Understanding the Warning Signs of Modern Cyber Scams

Cybercriminals use a wide variety of scam tactics in order to gain access to a device or network, extort money, or steal valuable information. When it comes to understanding today’s threats and how to protect yourself and your organization against them, knowing the various ways they leverage social engineering tactics to trick users can go a long way.

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Smart contracts are a key component of blockchains. These little slices of business logic are the self-executing code that enables developers to create the rules and processes that make up any blockchain-based application. However, while they have the potential to automate and simplify business processes, they are also the main target of any malicious actor looking to compromise such an application.

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(Insider Story)
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Despite Microsoft patching a zero-day vulnerability in its JET Database Engine, you are not fully protected. Researchers at 0patch warned that Microsoft’s official patch was “incomplete.”

The Zero Day Initiative first revealed the flaw which could lead to remote code execution in September after Microsoft failed to patch it within the 120-day disclosure timeline. Within 24 hours, 0patch released a micropatch as all versions of Windows contain the JET Database Engine.

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The AV-TEST Institute recently tested the most popular Windows 10 client antivirus products on three primary criteria: protection, performance, and usability. Only five of the 18 products tested earned a perfect rating of 6 for each of those criteria: Bitdefender Endpoint Security 6.6 and Endpoint Security Elite 6.6, Kaspersky Lab Endpoint Security 11, Kaspersky Small Office Security 6, and Microsoft Windows Defender Antivirus 4.12 and 4.16. The top 13 antivirus offerings shown here in alphabetical order scored at least 17 points out of a possible 18.

[ Get inside the mind of a hacker, learn their motives and their malware. | Sign up for CSO newsletters! ]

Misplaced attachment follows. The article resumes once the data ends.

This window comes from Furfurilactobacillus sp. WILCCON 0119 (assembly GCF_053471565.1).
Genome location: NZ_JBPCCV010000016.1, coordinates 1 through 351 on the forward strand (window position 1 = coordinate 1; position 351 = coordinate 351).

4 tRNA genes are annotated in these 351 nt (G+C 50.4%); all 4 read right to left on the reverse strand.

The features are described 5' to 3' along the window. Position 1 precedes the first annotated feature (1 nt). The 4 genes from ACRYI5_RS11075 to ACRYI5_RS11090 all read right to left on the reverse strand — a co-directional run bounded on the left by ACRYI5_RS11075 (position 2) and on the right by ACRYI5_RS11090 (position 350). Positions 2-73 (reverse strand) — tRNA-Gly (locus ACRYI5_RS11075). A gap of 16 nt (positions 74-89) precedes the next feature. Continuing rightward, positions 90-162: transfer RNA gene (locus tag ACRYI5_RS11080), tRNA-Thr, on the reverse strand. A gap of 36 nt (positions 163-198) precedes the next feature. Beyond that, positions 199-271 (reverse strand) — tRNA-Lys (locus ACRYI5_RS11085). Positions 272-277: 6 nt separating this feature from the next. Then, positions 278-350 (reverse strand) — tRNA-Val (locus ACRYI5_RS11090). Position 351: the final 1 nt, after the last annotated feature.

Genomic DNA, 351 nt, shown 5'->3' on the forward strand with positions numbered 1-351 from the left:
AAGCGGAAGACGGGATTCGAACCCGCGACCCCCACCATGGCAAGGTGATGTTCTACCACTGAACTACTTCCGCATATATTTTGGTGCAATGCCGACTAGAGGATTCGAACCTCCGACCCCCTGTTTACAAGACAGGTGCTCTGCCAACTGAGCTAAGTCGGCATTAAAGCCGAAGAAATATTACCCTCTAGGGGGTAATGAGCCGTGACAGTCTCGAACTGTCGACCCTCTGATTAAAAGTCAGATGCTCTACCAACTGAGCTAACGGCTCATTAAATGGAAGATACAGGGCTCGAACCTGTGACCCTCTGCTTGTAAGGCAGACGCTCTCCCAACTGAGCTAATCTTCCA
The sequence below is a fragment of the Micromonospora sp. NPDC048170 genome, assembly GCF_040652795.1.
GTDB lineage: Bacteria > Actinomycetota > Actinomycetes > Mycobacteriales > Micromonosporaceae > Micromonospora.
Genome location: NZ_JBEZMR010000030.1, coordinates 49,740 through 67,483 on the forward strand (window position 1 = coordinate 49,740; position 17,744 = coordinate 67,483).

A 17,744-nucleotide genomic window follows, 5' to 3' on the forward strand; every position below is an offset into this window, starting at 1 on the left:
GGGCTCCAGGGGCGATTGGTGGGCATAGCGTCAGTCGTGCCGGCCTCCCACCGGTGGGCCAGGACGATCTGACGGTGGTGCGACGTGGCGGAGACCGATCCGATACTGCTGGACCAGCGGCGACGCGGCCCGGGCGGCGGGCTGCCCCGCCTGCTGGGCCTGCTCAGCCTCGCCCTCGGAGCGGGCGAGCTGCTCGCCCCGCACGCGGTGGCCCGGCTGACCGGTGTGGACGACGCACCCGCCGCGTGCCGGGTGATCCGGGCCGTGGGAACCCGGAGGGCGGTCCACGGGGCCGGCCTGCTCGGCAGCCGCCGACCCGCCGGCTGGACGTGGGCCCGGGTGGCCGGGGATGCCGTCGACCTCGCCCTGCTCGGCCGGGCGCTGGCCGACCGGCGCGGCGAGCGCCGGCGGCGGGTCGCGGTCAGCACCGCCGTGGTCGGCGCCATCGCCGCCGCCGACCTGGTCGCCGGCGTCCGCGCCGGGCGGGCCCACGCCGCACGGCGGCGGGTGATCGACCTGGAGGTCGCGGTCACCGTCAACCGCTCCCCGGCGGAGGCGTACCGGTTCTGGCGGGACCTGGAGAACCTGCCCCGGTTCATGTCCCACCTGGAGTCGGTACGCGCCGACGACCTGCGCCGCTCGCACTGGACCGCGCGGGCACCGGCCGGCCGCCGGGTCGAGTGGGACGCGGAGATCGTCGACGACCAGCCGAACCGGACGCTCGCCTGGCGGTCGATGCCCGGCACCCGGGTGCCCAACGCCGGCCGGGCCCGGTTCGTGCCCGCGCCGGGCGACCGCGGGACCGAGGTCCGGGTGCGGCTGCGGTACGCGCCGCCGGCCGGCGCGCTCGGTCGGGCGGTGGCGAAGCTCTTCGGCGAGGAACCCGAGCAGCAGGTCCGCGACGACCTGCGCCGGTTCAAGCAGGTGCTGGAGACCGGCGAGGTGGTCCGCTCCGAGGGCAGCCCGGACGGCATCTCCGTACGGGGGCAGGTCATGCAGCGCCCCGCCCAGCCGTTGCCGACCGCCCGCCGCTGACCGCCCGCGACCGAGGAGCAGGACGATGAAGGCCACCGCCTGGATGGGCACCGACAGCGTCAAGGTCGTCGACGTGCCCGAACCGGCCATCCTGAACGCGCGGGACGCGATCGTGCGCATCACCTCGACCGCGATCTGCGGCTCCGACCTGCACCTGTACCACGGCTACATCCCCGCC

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The AV-TEST Institute recently tested the most popular Windows 10 client antivirus products on three primary criteria: protection, performance, and usability. Only five of the 18 products tested earned a perfect rating of 6 for each of those criteria: Bitdefender Endpoint Security 6.6 and Endpoint Security Elite 6.6, Kaspersky Lab Endpoint Security 11, Kaspersky Small Office Security 6, and Microsoft Windows Defender Antivirus 4.12 and 4.16. The top 13 antivirus offerings shown here in alphabetical order scored at least 17 points out of a possible 18, 

[ Get inside the mind of a hacker, learn their motives and their malware. | Sign up for CSO newsletters! ]

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The latest expose (thanks, Wall Street Journal) of the 500,000 accounts of Google+ users and the silence that Google maintained, despite having discovered and patched the bug back in March, triggered a thought process that culminated in this article.

One of the oft used acronyms when it comes to describing cybersecurity is CIA, which stands for Confidentiality, Integrity and Availability. It was developed as a security framework to provide a universal standard for evaluating and implementing cybersecurity regardless of the underlying hardware, software or organization. And it has served its purpose well – until recently. But before we go any further, let’s define the definitions of these terms.